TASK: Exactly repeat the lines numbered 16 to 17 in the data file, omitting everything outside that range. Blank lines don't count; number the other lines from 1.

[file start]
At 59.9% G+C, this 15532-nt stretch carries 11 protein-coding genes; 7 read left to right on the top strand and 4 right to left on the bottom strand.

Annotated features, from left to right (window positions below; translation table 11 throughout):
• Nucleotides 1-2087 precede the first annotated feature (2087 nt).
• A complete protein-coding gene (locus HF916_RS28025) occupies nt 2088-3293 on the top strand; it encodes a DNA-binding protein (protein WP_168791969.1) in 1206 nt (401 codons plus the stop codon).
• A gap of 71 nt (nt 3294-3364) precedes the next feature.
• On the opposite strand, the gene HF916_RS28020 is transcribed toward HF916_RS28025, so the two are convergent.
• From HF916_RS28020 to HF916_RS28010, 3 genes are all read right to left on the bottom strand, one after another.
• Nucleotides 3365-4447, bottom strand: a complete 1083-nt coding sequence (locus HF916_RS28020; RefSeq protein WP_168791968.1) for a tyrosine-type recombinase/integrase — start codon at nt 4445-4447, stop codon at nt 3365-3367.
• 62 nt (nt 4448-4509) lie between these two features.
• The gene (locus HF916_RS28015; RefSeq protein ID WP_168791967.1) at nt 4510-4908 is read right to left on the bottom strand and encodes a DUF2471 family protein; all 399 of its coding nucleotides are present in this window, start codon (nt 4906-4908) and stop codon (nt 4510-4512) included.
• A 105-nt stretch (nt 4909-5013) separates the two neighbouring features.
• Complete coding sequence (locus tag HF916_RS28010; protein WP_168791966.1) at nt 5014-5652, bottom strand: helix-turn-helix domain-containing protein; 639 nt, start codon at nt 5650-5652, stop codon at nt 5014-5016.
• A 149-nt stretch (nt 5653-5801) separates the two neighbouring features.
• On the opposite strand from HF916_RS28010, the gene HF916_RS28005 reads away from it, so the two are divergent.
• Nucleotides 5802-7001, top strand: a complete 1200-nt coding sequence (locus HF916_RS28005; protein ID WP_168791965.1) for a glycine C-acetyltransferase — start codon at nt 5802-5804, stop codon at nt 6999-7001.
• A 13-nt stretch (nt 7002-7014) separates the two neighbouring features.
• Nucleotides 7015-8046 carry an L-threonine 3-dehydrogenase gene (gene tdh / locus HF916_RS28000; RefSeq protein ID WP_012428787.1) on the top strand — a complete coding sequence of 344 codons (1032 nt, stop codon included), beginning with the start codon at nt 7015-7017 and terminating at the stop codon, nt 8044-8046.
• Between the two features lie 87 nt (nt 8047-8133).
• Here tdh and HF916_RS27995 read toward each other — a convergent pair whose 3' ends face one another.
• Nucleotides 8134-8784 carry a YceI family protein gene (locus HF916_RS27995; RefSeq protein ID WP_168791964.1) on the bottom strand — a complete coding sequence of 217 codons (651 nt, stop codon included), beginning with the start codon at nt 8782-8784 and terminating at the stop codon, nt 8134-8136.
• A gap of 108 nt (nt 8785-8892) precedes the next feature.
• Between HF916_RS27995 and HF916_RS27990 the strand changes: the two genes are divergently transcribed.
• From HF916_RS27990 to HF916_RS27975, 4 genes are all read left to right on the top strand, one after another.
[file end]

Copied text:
• A 13-nt stretch (nt 7002-7014) separates the two neighbouring features.
• Nucleotides 7015-8046 carry an L-threonine 3-dehydrogenase gene (gene tdh / locus HF916_RS28000; RefSeq protein ID WP_012428787.1) on the top strand — a complete coding sequence of 344 codons (1032 nt, stop codon included), beginning with the start codon at nt 7015-7017 and terminating at the stop codon, nt 8044-8046.